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WORDS OF WISDOM

Before you start your home improvement project, let's compare
apples with apples
.

A) Make sure that if you comparison-shop, the list of materials and specifications, the labor done, and the service level from the Contractor is the same for all the estimates.

B) Be aware that the much lower estimates that may dazzle you into signing on the dotted line will usually necessitate several add-ons to get you what you want and will end up costing more to complete.

C) Another shortcut to a lower estimate is the fly-by-night, illegal operator that either just picked up a hammer during the latest high-unemployment period and called himself a carpenter, or the one who is experienced but does not follow the law or provide you with a written contract. If your Contractor is not registered with the State and insured, you might enjoy a lower price now, but you are foregoing protection and recourse.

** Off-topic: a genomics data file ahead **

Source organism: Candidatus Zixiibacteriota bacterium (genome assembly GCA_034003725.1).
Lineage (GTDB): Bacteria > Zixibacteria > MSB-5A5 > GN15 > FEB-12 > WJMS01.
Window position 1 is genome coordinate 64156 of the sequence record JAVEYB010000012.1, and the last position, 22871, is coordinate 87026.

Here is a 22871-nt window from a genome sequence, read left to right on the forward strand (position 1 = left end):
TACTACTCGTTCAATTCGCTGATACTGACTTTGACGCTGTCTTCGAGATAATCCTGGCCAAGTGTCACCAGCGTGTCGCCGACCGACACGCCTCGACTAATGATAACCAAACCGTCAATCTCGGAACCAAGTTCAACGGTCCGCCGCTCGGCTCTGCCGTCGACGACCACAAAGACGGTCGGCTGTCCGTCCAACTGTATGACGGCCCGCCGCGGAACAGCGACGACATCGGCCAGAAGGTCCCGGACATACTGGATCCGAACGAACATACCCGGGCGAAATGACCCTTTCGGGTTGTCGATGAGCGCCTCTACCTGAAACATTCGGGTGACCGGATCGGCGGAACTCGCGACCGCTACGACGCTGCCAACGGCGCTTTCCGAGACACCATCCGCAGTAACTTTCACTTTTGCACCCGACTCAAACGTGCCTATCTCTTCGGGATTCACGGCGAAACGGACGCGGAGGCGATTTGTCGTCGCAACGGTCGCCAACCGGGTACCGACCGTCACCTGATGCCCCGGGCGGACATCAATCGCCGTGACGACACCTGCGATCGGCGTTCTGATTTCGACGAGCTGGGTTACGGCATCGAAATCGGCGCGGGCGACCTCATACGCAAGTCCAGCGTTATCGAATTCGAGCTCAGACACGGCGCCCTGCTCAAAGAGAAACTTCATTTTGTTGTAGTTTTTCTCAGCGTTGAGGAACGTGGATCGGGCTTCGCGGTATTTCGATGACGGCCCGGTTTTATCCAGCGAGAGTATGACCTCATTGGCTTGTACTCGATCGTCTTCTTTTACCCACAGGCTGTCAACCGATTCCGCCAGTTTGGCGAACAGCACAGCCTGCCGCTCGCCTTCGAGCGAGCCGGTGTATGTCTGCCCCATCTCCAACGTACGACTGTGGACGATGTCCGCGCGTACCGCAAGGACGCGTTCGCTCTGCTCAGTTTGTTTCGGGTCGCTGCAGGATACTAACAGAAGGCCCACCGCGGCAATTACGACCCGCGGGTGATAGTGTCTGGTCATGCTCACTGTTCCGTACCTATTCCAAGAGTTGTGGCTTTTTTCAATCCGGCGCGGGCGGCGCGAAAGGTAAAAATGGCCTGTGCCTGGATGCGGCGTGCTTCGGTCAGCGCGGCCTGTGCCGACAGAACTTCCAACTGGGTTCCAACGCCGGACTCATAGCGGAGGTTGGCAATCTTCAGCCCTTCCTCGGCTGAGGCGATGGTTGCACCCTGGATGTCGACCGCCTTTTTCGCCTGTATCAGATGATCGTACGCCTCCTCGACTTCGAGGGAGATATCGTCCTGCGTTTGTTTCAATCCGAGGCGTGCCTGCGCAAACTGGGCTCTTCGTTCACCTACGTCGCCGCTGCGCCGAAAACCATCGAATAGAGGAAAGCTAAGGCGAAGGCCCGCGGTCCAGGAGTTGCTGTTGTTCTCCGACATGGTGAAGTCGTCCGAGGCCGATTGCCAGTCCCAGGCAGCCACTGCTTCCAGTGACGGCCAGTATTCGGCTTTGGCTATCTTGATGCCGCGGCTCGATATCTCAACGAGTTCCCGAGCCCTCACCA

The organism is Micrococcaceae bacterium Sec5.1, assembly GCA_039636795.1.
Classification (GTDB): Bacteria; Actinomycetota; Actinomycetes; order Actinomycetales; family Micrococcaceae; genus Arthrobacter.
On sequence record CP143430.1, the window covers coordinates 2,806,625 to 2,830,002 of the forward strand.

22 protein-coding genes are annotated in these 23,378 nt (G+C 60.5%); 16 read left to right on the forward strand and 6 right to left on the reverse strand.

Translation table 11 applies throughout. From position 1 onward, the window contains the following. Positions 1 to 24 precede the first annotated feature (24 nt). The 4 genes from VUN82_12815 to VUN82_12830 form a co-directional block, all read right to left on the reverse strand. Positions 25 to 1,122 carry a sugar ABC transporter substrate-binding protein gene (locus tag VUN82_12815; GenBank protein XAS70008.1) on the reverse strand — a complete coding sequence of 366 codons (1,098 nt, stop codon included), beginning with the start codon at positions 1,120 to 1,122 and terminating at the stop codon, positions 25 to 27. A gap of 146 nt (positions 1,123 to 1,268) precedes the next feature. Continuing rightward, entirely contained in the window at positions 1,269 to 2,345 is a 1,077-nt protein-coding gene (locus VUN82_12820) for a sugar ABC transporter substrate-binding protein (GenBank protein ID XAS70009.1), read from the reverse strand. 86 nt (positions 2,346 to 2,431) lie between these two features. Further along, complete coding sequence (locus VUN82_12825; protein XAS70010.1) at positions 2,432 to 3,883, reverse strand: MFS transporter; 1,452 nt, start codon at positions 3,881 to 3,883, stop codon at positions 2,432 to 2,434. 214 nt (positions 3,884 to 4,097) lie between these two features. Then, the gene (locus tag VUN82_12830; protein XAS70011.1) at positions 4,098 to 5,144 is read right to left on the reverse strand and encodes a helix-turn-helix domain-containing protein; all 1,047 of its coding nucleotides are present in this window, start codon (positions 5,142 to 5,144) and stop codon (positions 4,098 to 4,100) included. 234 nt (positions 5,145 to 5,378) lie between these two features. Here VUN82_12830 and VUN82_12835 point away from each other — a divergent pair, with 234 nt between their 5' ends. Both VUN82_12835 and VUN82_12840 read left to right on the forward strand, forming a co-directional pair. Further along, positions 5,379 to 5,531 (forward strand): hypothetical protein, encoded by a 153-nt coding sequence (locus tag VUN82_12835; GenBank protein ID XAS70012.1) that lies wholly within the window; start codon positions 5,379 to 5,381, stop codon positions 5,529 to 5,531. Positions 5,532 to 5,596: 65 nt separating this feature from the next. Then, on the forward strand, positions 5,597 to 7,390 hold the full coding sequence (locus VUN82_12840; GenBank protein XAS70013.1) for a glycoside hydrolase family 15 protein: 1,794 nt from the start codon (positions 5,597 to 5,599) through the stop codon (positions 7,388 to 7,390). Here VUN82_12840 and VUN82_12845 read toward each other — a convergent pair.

During your home improvement project, be aware that this too shall pass.

Yes, home improvement work is a disturbance to your routine; it leaves daily dust and debris; it's noisy and it's inconvenient. But there will be a final clean-up; you will get used to the new layout; and soon you will wonder why you waited so long. For now, you can picture yourself six months after completion and for now tell yourself "this too shall pass".

"Is this really the bottom line price?"

During negotiation on an upcoming project, a customer asked the above question. She just could not believe that the price given would remain the same; everyone she asked told her they were charged more than anticipated. Were they right? As far as we're concerned, the answer is yes and no. Our price remains as quoted for the items quoted and the work quoted.

What will often happen, is that while work is in progress, the homeowner will talk with friends and relatives about other options, or will think of something else that would need to be done at the same time, and then will request those extras that were not in the original quote, and thus add to the final price. As this happens frequently, this is probably what started the rumor.

 

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Paul A. Michaud, Contractor.